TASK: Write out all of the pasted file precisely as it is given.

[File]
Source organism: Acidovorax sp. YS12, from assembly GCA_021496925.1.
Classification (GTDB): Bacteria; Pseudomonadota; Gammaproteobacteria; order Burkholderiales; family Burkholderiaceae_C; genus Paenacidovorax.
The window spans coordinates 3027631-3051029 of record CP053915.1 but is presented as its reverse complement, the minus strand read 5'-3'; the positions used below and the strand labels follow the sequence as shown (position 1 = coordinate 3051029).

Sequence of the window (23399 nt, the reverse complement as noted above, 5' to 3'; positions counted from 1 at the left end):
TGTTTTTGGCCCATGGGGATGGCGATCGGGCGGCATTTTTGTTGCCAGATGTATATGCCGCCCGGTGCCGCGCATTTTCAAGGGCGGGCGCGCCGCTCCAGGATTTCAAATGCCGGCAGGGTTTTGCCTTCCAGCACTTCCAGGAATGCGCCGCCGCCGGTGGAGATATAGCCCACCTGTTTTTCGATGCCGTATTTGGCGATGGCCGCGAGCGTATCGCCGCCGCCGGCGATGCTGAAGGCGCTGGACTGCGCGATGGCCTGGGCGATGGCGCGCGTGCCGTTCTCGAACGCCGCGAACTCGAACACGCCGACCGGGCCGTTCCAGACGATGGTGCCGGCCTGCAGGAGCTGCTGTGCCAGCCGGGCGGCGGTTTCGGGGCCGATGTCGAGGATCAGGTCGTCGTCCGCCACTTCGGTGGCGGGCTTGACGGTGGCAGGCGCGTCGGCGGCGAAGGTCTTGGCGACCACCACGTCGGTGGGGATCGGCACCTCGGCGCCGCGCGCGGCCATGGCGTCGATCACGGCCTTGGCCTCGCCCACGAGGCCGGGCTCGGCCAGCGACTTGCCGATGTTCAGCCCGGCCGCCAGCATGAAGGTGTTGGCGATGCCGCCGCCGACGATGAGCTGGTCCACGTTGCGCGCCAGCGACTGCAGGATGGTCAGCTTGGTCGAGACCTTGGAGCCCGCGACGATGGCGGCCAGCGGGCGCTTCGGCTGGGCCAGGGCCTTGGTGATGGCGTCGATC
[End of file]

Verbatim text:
Source organism: Acidovorax sp. YS12, from assembly GCA_021496925.1.
Classification (GTDB): Bacteria; Pseudomonadota; Gammaproteobacteria; order Burkholderiales; family Burkholderiaceae_C; genus Paenacidovorax.
The window spans coordinates 3027631-3051029 of record CP053915.1 but is presented as its reverse complement, the minus strand read 5'-3'; the positions used below and the strand labels follow the sequence as shown (position 1 = coordinate 3051029).

Sequence of the window (23399 nt, the reverse complement as noted above, 5' to 3'; positions counted from 1 at the left end):
TGTTTTTGGCCCATGGGGATGGCGATCGGGCGGCATTTTTGTTGCCAGATGTATATGCCGCCCGGTGCCGCGCATTTTCAAGGGCGGGCGCGCCGCTCCAGGATTTCAAATGCCGGCAGGGTTTTGCCTTCCAGCACTTCCAGGAATGCGCCGCCGCCGGTGGAGATATAGCCCACCTGTTTTTCGATGCCGTATTTGGCGATGGCCGCGAGCGTATCGCCGCCGCCGGCGATGCTGAAGGCGCTGGACTGCGCGATGGCCTGGGCGATGGCGCGCGTGCCGTTCTCGAACGCCGCGAACTCGAACACGCCGACCGGGCCGTTCCAGACGATGGTGCCGGCCTGCAGGAGCTGCTGTGCCAGCCGGGCGGCGGTTTCGGGGCCGATGTCGAGGATCAGGTCGTCGTCCGCCACTTCGGTGGCGGGCTTGACGGTGGCAGGCGCGTCGGCGGCGAAGGTCTTGGCGACCACCACGTCGGTGGGGATCGGCACCTCGGCGCCGCGCGCGGCCATGGCGTCGATCACGGCCTTGGCCTCGCCCACGAGGCCGGGCTCGGCCAGCGACTTGCCGATGTTCAGCCCGGCCGCCAGCATGAAGGTGTTGGCGATGCCGCCGCCGACGATGAGCTGGTCCACGTTGCGCGCCAGCGACTGCAGGATGGTCAGCTTGGTCGAGACCTTGGAGCCCGCGACGATGGCGGCCAGCGGGCGCTTCGGCTGGGCCAGGGCCTTGGTGATGGCGTCGATC